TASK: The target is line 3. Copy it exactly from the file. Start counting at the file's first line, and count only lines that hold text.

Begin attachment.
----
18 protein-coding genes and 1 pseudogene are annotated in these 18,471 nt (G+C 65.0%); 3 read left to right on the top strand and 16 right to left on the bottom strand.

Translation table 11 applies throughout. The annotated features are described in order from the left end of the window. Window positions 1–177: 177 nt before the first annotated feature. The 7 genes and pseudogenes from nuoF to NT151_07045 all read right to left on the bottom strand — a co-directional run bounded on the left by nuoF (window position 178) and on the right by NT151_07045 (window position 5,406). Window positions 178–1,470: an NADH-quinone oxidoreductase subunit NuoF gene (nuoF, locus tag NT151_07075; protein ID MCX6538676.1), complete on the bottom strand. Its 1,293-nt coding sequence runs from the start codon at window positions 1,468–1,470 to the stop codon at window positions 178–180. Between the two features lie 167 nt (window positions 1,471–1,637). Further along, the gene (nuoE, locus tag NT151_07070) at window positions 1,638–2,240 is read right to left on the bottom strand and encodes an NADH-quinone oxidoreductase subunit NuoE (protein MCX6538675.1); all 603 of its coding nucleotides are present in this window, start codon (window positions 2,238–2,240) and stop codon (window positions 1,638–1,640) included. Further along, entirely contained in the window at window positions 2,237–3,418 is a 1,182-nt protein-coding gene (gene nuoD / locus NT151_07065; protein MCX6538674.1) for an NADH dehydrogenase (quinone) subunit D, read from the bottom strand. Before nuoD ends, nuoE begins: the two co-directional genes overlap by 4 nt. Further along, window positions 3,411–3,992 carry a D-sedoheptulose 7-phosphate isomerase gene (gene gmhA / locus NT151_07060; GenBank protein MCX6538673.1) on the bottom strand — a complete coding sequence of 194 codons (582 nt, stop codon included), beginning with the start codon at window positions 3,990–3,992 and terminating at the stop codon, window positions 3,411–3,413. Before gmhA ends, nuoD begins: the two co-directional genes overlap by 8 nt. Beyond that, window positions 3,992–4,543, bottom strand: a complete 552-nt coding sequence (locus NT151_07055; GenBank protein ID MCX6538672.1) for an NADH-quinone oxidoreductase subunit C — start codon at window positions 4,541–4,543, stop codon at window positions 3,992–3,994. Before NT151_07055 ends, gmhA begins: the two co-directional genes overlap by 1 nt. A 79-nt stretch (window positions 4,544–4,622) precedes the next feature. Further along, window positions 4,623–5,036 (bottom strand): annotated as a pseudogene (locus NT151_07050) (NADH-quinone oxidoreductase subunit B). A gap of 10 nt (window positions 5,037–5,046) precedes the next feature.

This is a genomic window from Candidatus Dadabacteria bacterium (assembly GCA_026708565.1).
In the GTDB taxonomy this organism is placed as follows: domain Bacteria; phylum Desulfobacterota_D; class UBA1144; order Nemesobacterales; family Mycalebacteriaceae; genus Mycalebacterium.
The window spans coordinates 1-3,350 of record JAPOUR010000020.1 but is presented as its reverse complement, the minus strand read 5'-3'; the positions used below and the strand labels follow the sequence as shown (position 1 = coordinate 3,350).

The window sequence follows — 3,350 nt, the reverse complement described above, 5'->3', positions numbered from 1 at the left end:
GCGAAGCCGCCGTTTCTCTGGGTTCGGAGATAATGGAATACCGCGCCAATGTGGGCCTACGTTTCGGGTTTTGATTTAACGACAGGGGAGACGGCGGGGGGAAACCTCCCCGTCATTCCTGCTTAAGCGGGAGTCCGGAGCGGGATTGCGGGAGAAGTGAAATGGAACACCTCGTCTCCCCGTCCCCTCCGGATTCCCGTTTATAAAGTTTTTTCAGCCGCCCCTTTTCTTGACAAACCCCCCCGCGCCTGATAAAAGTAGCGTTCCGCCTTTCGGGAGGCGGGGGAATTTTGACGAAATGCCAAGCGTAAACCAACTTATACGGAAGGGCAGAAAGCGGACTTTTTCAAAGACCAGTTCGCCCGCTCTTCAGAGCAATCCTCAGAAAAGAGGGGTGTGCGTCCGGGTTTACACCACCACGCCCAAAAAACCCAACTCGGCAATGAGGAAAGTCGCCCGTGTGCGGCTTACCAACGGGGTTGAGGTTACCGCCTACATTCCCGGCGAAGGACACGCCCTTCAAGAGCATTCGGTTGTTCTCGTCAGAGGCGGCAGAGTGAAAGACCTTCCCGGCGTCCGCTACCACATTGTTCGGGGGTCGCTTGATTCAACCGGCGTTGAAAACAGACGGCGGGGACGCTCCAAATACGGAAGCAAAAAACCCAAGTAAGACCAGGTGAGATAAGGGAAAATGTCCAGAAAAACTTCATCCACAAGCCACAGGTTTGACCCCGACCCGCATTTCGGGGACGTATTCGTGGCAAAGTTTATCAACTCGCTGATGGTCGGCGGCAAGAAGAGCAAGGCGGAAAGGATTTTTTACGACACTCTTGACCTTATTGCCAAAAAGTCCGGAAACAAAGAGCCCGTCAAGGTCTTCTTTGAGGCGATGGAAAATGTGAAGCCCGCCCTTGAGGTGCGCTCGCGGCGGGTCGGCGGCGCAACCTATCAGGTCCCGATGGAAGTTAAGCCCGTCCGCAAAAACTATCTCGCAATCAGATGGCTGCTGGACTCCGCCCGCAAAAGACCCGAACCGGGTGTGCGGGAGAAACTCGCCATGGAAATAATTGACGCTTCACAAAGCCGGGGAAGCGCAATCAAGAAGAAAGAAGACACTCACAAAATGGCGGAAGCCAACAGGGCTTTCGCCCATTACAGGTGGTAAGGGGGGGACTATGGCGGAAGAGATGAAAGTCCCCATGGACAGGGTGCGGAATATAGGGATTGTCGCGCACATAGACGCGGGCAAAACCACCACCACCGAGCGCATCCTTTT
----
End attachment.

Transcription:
This is a genomic window from Candidatus Dadabacteria bacterium (assembly GCA_026708565.1).